I'll have to do a proper measure once I sort out the short cables.

Still figuring out how the rack will mount.
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Old 07-15-19, 08:59 PM
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Build quality for the frame is really good.
The paint job looks good and is not some budget one coat powder coat.
Build is on par with any major brand mtb of the same price range, in terms of how the frame is welded, painted, folding mechanism and internal routing points.

There are mounting points on the down tube underside as well as the usual 2 for the bottle cages.
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Old 07-29-19, 12:18 AM
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I usually do not want to comment too much on the bikes until I have some mileage in them.
It takes some time to get over the euphoria of a new bike as well as enough mileage in real use to get a firmer impression.

So a recent 180km ride into neighboring Desaru, Malaysia was a good chance to check out the bike.
This is a road ride with a large 45pax group of various capabilities though everyone else were on road bikes.
Roads vary from very good to beaten up, with a nice mix of climbs, headwind and heat.
So this ride represents the multi functional aspect I have gotten this bike for. (ie. road riding as a 'make do road bike', while not getting dropped)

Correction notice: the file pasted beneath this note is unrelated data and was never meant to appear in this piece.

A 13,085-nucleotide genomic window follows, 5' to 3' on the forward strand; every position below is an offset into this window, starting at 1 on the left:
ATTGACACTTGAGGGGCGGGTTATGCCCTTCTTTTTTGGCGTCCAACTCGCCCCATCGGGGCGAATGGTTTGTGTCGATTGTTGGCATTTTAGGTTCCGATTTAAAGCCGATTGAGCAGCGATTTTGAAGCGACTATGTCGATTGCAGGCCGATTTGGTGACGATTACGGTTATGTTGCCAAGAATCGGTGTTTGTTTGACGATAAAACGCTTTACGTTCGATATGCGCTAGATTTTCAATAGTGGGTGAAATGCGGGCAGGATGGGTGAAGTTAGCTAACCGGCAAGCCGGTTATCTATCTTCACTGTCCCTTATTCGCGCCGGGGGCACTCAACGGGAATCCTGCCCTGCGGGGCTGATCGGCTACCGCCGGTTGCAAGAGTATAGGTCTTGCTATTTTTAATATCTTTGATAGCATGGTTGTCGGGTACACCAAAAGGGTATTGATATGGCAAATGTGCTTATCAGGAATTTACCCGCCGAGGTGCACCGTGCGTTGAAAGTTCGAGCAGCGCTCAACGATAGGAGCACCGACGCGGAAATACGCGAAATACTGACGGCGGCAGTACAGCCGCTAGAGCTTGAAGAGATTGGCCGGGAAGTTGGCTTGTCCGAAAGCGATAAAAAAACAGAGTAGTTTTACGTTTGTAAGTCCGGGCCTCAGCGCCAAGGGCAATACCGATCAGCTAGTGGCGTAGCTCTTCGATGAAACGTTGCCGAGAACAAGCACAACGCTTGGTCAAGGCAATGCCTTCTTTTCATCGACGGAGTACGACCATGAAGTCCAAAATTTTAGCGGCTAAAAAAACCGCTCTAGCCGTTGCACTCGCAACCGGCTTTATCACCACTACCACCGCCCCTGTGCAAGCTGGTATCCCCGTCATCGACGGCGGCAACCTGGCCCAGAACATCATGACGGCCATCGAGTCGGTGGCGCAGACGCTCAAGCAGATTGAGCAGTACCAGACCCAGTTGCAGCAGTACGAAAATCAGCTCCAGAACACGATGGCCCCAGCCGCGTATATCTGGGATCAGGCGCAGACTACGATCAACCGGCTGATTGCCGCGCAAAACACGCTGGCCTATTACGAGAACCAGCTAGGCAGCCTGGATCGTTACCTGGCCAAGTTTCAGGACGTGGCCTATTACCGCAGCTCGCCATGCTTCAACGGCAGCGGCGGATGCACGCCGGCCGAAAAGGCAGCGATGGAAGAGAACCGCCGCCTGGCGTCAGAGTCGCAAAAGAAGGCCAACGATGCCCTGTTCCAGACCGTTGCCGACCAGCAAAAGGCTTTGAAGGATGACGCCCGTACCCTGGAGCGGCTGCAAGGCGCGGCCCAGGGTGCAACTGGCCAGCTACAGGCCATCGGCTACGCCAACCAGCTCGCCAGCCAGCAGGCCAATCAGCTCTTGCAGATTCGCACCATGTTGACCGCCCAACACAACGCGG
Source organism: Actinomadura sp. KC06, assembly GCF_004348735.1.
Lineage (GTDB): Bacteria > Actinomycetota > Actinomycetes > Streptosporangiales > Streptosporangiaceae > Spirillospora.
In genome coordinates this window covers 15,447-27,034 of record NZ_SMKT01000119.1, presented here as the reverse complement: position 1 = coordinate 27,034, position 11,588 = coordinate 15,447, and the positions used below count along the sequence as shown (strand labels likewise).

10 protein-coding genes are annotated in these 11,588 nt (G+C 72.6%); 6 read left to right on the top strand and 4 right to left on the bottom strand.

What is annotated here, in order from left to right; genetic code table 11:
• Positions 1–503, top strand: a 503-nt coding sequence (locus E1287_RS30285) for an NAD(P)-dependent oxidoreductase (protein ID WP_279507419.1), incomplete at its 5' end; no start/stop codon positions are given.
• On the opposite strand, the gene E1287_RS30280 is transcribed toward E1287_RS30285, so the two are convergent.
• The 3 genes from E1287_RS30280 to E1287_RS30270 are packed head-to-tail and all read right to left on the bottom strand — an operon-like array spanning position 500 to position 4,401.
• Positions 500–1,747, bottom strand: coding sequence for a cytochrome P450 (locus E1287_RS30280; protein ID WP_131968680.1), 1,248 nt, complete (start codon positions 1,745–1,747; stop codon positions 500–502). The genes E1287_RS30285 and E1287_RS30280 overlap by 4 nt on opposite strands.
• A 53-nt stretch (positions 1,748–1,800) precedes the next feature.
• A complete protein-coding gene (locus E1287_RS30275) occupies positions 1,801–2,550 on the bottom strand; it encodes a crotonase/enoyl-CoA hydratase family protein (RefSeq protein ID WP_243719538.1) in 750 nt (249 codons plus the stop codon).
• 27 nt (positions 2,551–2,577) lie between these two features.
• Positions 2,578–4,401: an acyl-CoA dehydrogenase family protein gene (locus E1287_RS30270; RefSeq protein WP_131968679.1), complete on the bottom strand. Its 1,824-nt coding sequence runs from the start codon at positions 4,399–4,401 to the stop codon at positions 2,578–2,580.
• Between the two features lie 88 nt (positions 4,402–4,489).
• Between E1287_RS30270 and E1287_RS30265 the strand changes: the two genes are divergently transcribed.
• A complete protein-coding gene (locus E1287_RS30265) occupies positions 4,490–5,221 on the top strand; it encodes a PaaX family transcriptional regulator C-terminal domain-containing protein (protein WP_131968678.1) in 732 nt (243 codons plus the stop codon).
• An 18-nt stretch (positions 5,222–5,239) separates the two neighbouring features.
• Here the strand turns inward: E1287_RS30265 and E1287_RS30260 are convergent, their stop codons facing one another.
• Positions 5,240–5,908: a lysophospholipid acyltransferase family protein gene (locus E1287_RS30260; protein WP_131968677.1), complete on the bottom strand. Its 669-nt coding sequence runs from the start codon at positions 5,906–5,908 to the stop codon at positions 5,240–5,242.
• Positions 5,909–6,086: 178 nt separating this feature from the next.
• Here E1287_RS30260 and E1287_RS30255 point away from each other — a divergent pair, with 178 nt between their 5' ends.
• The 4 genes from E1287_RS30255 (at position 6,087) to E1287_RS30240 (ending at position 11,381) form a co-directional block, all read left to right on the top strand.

A short boat ride over to Malaysia.


Welcome to Pengarang, Malaysia. Sun and headwinds galore.
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Old 07-29-19, 12:36 AM
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I had changed the chainring from a 3rd party 38T to a 44T as I found the former gearing for faster unloaded road riding to be too low.
With 44T front, 10-42t rear, it really allows the bike to perform in the range that most road bikes will, at least with respect to age grouper type riding.

Tire clearance is massive since its really a mtb at heart.
I have 42mm Panaracer Pari Moto tires and there is still plenty of clearance left.


The Change Bike 650B rides like a road bike with diamond geometry.
Of course, it does, since it IS a full sized bike with said geometry.
No if's no but's
Really stiff with no hint to the folding joints at all.

Chainstays are a bit long and I do feel its not the most reactive of bikes due to this.
However, its kinda made up by the very short short stem I need to run for my sizing needs.
So very nimble on the steering, while a bit trailing on the rear.